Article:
A new 48-page broadsheet hit Jakarta streets on November 12
The Jakarta Globe's senior editorial adviser Lin Neumann (right) sorts out one more pre-launch issue with Ben O'Neill, managing editor at the Globe's new offices in Jakarta.
In the 21st-century world of cyber-media, it's becoming an increasingly rare event these days when somebody decides to start a new daily newspaper (except in Cambodia, which has witnessed such an event twice this year).
But this is the case in Indonesia, where a new English-language daily, The Jakarta Globe, was launched on November 12.
Funding for the venture is being provided by James Riady, a 51-year-old ethnic Chinese Indonesian who is deputy chairman and chief executive of the Lippo Group, a multibillion-dollar conglomerate with interests in property, infrastructure, insurance, retail and information technology.
In the 1990s, Riady achieved international notoriety for his and his company's donations to the Democratic Party in the US. He had met President Bill Clinton when he was governor of Arkansas and later met with Clinton at least 20 times while he was in the White House. Riady eventually pleaded guilty to illegal campaign contributions and was fined $8.6 million, the largest fine ever imposed in a campaign-finance case.
The corporation is comfortably cash-rich to sustain this venture for a few years."
Riady, a born-again Christian, is pumping big money into his newspaper venture.
The Jakarta Globe initially hit the streets as a 48-page, full color broadsheet with a print run of 50,000.
Riady's only existing competition in Indonesia, The Jakarta Post, is currently publishing 40,000 copies per day, according to its chief editor, Endy Bayuni. Other sources say that figure may be much less.
Several veteran editors have been brought on as advisers, including David Plott, former editor-in-chief of the Far Eastern Economic Review, and Lin Neumann, former executive editor of the Hong Kong Standard. Sources say some of the new editors hired at The Jakarta Globe have dollar-equivalent annual salaries in the low six figures.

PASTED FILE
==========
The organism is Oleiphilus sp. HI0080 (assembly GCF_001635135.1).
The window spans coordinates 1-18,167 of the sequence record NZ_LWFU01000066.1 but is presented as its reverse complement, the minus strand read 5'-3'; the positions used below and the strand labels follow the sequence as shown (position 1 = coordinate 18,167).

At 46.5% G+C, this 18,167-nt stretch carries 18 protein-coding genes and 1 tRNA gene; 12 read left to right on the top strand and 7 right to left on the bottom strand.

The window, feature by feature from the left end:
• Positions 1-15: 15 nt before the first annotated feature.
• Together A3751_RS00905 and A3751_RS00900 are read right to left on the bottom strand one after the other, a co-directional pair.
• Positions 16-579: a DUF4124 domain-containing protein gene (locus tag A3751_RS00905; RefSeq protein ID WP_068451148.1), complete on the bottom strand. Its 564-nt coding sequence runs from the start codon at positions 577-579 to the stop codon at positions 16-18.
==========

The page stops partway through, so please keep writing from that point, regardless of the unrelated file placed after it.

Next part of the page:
"Riady is generally interested in putting up a quality newspaper and giving the world a better view of Indonesia," says Neumann, who as senior editorial adviser has spent the past seven months helping put together a team of about 100 editors, reporters and photographers.
Neumann says the paper will initially have about 50 percent local content with a goal to raise that to about 70 percent.
The paper will not carry its own editorials, but an opinion page will be open to the ideas of the owners, he says. No bureaus outside of Jakarta will be opened at the outset.
The paper plans to rely on a network of both domestic and regional stringers and contributors for copy from outside the capital.
Bayuni does not seem worried about the prospect of new competition. "History is on their side and our side as well. The market is there," he says, noting that there were three English-language dailies in Indonesia up until 1997.
However, the media were hit hard by the financial crisis and the Indonesian Observer and the Indonesian Times both closed as a result.
Jakarta Post was also battered financially.
"1998 hurt us very badly," Bayuni said. "We barely survived." He says the paper was in the black by 2003 and managed to save enough profits to build its own headquarters.
Neumann also thinks that increased competition will benefit the English-language press. "Without competition, standards don't rise," he said.
As far as the current global economic downturn and what impact this will have on The Jakarta Globe's prospects, Neumann said calmly: "The corporation is comfortably cash-rich to sustain this venture for a few years."